Blackie and the Rodeo Kings (from left

Travel inspires Kings’ latest, largely acoustic CD

Success takes a lot of toil and planning ­— except for when things just fall into place.

Success takes a lot of toil and planning ­— except for when things just fall into place.

Blackie and the Rodeo Kings reaped much cross-border success and radio play with the 2011 album Kings and Queens.

But it took tons of effort to line up duets for the release with such esteemed — and busy — female singers as Emmylou Harris, Roseanne Cash and Lucinda Williams. “It took us about three years” to get all the guest artists to commit to the project, recalled group member Stephen Fearing. “We had to record some songs, then guess who else was going to be singing on them . . . . ”

The latest Blackie and the Rodeo Kings album, South, came about much quicker and more organically.

Fearing said there was never any pressure to try to measure up to Kings and Queens, since the new release was made informally, outside a recording studio. “We just thought we’d record some songs and covers for fun, then maybe press it onto vinyl as a collector’s item for our hardcore fans.”

But something unexpected happened when the three Blackie singers — Fearing, Tom Wilson and Colin Linden — gathered around a kitchen table and began harmonizing into microphones: a warm and spontaneous vibe emerged.

“We thought, there’s something really special here. … We need to take this further,” Fearing added.

The group that performs Sunday, Feb. 9, at The Hideout, south of Red Deer, threw out the cover songs that had been slated for the release and reconceived it with original new tunes instead.

Wilson strongly argued that the largely acoustic CD should be called South because the album came together in Nashville. But he later forgot this reasoning and wrote a new song for it called North, said Fearing.

Linden bailed out the original concept by writing the title track — which is why the album contains the songs North and South. They may point in different directions, but both tunes are about travelling, Fearing added.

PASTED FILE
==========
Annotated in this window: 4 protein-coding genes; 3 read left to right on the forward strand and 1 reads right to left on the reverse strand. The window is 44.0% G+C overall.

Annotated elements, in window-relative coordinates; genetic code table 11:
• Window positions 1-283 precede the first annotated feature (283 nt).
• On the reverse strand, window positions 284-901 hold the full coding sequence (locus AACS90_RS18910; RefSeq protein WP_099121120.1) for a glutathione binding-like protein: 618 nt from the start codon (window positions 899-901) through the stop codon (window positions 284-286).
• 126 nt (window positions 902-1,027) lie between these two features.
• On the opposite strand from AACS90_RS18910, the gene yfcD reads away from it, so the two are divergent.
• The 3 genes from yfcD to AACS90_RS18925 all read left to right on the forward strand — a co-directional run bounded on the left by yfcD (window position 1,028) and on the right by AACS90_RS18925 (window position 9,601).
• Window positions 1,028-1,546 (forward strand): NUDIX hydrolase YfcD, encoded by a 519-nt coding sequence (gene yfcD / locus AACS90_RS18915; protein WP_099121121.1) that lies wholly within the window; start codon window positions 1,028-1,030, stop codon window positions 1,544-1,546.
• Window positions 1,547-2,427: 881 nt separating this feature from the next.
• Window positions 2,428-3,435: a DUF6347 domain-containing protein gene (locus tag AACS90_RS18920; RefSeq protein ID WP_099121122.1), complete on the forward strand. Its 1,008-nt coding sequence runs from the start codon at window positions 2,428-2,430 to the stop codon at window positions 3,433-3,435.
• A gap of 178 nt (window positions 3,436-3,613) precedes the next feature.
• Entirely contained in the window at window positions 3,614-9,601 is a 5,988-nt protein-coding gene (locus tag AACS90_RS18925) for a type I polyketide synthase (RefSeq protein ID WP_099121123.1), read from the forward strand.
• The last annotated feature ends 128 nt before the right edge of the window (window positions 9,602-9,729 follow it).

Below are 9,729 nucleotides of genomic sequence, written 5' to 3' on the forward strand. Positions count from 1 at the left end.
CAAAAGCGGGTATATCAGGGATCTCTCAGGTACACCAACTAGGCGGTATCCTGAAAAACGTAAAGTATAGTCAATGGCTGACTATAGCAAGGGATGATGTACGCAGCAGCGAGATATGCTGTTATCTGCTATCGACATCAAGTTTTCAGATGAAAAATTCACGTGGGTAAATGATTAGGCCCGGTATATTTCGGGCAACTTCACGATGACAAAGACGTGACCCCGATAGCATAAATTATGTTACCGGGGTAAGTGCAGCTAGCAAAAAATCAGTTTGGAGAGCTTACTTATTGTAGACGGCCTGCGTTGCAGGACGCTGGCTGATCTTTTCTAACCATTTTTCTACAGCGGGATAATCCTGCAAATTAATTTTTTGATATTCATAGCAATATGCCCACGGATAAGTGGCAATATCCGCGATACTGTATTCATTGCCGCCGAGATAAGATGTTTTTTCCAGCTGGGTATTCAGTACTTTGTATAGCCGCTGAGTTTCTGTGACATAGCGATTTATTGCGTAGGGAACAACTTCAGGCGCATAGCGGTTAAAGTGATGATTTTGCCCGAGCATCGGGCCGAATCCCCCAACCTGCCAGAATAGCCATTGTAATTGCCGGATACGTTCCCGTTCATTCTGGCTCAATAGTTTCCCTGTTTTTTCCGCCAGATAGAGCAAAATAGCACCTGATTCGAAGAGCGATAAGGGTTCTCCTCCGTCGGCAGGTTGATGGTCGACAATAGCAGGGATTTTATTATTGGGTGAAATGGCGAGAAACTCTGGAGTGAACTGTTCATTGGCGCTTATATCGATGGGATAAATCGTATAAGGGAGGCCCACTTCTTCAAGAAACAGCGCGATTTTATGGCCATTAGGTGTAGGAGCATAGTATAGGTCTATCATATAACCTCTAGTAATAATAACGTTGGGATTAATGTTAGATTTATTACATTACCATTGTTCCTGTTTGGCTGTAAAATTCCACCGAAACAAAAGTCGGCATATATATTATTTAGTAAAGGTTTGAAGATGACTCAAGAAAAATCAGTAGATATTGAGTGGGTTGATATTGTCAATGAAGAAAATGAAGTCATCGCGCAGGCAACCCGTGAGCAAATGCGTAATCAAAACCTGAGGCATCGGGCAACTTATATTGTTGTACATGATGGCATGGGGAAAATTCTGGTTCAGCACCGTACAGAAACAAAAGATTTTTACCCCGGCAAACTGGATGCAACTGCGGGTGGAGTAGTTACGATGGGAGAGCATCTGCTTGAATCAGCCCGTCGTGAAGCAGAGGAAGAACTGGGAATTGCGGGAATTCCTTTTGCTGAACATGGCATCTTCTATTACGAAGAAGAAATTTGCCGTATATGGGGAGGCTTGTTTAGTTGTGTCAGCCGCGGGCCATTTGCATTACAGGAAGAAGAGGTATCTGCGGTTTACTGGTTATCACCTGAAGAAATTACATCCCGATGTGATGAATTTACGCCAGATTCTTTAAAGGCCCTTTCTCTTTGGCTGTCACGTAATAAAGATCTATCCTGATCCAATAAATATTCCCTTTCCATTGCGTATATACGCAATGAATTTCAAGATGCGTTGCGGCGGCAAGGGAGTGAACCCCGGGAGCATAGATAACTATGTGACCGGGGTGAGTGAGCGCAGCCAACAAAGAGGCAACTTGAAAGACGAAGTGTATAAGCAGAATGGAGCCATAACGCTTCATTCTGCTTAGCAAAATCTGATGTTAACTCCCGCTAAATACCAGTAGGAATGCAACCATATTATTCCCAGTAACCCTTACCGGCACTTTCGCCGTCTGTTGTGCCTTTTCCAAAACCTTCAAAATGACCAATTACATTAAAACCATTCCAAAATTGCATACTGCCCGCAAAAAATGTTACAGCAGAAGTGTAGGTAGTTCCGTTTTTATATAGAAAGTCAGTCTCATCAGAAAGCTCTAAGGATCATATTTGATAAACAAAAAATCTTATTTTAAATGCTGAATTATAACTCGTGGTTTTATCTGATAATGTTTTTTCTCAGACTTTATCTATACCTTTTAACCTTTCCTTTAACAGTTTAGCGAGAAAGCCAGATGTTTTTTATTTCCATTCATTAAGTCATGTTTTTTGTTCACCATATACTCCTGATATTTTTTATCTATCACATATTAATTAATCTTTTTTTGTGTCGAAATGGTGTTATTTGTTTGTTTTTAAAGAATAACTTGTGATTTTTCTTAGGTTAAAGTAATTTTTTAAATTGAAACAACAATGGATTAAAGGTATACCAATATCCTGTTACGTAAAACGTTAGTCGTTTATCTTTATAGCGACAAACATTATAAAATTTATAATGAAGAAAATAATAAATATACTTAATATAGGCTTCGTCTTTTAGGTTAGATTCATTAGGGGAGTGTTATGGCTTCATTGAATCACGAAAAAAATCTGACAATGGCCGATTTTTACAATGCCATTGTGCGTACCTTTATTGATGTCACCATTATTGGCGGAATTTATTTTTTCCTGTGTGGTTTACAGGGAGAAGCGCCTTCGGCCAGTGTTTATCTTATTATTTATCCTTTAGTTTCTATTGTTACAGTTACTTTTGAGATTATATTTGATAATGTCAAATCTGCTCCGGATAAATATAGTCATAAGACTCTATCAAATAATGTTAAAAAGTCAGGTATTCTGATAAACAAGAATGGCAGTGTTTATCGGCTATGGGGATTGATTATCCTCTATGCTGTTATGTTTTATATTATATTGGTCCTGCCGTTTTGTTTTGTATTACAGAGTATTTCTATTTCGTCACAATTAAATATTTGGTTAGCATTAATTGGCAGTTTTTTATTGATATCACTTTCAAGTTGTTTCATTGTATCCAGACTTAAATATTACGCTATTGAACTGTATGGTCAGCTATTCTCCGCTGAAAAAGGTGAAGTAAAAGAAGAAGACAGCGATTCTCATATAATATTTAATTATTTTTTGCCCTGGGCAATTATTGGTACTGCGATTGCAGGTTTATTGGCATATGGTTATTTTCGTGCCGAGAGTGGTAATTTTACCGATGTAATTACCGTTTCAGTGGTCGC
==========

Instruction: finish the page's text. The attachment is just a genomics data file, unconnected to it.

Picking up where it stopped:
North was inspired by Wilson’s Mohawk heritage and the regular migration that happens between reserves in Quebec and New York City.

Many Mohawk workers have helped build skyscrapers — everything from the Empire State Building to Freedom Tower. They are called skywalkers, said Fearing, because they have a fearless “head for heights. They feel comfortable walking high above the ground on steel girders.”

Linden wrote the song South about the journey many Canadians make to better weather and greater opportunities in the U.S. Some were expelled from this country, like the Acadians, and others made a personal choice, like becoming snowbirds.

Nova Scotia-based Fearing contributed three tunes: a light, romantic ballad, co-written with Erin Costello, called Try, Try, Try Again; a heavier love song, I’d Have to be Stone (to forget you) co-written with Wilson; and Everything I Am, written for his wife and stepdaughter.

So far, he’s delighted with the critical reaction South is garnering. “It’s been really, really well received.”

But as for whether Blackie and the Rodeo Kings will continue making inroads into the U.S., now that the group has American management and a booking agent, Fearing believes it will depend on more than the sum of one or two albums.

“For us, it’s always been about steadily growing . . . I think people have heard about us and heard about us, and now they’re finally paying attention. So it’s about tending the fire and making a concerted effort. … When everyone’s pulling in the same direction, it can be pretty potent stuff.”

He’s looking forward to playing some of the new tunes for a Central Alberta audience, saying “With this kind of music, Alberta is the place to be.”

Tickets for the 8 p.m. show, presented by the Central Music Festival Society, are $32 from www.centralmusicfest.com.

lmichelin@bprda.wpengine.com

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